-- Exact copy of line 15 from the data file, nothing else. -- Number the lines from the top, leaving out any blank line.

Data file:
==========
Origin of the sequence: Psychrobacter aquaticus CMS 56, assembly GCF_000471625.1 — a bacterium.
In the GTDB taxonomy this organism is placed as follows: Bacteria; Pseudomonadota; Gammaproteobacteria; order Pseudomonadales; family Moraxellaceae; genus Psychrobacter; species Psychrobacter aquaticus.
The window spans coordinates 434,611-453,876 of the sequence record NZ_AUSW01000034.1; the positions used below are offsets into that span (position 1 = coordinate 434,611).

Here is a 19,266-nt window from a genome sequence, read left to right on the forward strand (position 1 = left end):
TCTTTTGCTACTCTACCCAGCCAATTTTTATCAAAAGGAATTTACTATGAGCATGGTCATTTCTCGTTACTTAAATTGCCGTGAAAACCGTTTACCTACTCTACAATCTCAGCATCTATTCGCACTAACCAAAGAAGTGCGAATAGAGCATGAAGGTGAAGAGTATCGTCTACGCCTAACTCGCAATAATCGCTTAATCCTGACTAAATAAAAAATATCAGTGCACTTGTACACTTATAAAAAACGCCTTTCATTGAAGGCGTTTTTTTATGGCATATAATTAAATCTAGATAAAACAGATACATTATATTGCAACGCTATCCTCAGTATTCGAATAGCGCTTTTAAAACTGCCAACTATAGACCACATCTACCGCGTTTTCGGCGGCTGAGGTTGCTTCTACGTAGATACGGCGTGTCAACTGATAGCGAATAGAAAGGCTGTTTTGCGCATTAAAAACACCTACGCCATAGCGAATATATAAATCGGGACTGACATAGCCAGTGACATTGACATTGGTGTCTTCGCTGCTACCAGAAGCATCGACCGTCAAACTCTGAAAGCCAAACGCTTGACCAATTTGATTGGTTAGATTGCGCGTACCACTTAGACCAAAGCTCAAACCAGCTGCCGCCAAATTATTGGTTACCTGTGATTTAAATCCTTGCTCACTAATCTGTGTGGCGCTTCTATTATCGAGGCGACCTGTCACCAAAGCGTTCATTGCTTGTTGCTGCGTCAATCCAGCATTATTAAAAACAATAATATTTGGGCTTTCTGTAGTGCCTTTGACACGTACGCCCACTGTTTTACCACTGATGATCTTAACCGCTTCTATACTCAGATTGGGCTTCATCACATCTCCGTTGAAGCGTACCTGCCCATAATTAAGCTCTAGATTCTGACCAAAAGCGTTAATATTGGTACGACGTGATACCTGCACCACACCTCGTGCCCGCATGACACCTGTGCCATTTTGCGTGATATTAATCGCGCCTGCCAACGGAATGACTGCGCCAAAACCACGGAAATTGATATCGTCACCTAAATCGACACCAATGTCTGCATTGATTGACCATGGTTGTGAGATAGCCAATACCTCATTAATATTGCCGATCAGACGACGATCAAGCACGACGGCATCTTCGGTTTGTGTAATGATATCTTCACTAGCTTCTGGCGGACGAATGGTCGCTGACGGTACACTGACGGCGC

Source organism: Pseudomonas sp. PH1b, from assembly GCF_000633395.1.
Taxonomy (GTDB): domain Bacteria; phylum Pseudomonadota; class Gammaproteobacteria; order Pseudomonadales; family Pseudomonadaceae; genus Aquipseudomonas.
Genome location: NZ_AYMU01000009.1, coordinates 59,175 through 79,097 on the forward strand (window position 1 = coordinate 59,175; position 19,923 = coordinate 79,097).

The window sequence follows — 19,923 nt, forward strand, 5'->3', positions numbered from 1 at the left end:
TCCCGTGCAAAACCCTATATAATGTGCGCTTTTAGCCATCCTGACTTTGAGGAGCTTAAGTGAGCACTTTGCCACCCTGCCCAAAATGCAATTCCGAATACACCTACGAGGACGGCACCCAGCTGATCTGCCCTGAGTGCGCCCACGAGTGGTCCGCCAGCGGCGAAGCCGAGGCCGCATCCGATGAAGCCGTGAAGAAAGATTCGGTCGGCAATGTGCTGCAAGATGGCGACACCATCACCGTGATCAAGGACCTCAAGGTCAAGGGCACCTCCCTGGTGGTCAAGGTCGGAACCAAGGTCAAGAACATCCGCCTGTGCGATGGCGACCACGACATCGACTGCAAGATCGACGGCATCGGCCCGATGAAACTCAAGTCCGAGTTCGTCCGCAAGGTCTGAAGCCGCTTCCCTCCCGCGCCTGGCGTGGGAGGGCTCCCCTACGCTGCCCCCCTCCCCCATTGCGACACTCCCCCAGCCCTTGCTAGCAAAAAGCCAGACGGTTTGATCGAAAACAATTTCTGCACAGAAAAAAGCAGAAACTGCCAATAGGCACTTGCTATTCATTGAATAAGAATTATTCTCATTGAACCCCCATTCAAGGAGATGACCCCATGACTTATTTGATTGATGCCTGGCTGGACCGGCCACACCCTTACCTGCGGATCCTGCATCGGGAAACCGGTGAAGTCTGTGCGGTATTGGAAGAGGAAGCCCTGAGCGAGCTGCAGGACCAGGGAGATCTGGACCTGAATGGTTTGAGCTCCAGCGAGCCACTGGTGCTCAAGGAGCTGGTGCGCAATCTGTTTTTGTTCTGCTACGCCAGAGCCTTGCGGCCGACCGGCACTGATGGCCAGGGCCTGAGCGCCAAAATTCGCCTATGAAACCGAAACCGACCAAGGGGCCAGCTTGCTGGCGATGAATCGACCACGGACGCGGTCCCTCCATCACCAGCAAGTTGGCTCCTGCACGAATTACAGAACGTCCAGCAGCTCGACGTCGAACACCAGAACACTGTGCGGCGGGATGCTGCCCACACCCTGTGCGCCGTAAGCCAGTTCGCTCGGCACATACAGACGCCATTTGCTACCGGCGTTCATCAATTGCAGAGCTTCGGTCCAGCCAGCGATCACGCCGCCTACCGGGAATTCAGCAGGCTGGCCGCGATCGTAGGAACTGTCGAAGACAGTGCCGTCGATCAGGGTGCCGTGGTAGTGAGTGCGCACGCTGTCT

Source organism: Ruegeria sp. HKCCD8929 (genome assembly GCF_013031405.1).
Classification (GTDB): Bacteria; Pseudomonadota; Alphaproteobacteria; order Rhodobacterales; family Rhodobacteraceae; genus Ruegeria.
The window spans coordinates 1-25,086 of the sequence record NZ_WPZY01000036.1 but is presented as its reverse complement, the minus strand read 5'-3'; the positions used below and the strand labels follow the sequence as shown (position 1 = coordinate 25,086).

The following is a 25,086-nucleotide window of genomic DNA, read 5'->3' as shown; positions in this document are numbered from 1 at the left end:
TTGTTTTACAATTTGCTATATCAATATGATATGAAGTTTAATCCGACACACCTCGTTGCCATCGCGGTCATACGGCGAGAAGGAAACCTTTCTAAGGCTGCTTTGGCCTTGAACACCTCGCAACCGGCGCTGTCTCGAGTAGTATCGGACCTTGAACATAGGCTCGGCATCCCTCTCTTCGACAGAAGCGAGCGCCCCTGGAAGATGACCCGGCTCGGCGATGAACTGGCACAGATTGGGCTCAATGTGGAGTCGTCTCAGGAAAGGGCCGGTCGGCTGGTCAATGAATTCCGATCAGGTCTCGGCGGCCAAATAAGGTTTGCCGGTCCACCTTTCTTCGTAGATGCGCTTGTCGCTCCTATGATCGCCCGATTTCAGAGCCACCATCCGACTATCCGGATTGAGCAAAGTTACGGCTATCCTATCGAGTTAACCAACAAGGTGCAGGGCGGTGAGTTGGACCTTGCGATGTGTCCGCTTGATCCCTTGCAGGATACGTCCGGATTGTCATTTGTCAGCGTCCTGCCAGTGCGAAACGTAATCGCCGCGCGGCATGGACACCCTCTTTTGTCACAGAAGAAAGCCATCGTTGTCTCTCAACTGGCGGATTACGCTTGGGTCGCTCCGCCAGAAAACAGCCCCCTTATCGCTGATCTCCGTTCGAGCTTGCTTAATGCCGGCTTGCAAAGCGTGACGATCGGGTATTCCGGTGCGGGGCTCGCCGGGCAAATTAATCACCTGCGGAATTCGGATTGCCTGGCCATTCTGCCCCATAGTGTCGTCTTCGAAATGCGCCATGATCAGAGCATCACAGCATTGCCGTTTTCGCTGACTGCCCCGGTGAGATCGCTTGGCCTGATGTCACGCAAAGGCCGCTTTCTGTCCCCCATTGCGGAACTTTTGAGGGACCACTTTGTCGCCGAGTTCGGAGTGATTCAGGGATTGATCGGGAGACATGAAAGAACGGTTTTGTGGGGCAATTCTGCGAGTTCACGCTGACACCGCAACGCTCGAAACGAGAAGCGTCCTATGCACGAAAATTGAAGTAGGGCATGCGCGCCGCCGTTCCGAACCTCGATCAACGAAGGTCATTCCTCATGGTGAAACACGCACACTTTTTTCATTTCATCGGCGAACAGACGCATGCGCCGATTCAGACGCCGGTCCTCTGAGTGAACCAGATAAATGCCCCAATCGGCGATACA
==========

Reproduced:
TTGTTTTACAATTTGCTATATCAATATGATATGAAGTTTAATCCGACACACCTCGTTGCCATCGCGGTCATACGGCGAGAAGGAAACCTTTCTAAGGCTGCTTTGGCCTTGAACACCTCGCAACCGGCGCTGTCTCGAGTAGTATCGGACCTTGAACATAGGCTCGGCATCCCTCTCTTCGACAGAAGCGAGCGCCCCTGGAAGATGACCCGGCTCGGCGATGAACTGGCACAGATTGGGCTCAATGTGGAGTCGTCTCAGGAAAGGGCCGGTCGGCTGGTCAATGAATTCCGATCAGGTCTCGGCGGCCAAATAAGGTTTGCCGGTCCACCTTTCTTCGTAGATGCGCTTGTCGCTCCTATGATCGCCCGATTTCAGAGCCACCATCCGACTATCCGGATTGAGCAAAGTTACGGCTATCCTATCGAGTTAACCAACAAGGTGCAGGGCGGTGAGTTGGACCTTGCGATGTGTCCGCTTGATCCCTTGCAGGATACGTCCGGATTGTCATTTGTCAGCGTCCTGCCAGTGCGAAACGTAATCGCCGCGCGGCATGGACACCCTCTTTTGTCACAGAAGAAAGCCATCGTTGTCTCTCAACTGGCGGATTACGCTTGGGTCGCTCCGCCAGAAAACAGCCCCCTTATCGCTGATCTCCGTTCGAGCTTGCTTAATGCCGGCTTGCAAAGCGTGACGATCGGGTATTCCGGTGCGGGGCTCGCCGGGCAAATTAATCACCTGCGGAATTCGGATTGCCTGGCCATTCTGCCCCATAGTGTCGTCTTCGAAATGCGCCATGATCAGAGCATCACAGCATTGCCGTTTTCGCTGACTGCCCCGGTGAGATCGCTTGGCCTGATGTCACGCAAAGGCCGCTTTCTGTCCCCCATTGCGGAACTTTTGAGGGACCACTTTGTCGCCGAGTTCGGAGTGATTCAGGGATTGATCGGGAGACATGAAAGAACGGTTTTGTGGGGCAATTCTGCGAGTTCACGCTGACACCGCAACGCTCGAAACGAGAAGCGTCCTATGCACGAAAATTGAAGTAGGGCATGCGCGCCGCCGTTCCGAACCTCGATCAACGAAGGTCATTCCTCATGGTGAAACACGCACACTTTTTTCATTTCATCGGCGAACAGACGCATGCGCCGATTCAGACGCCGGTCCTCTGAGTGAACCAGATAAATGCCCCAATCGGCGATACA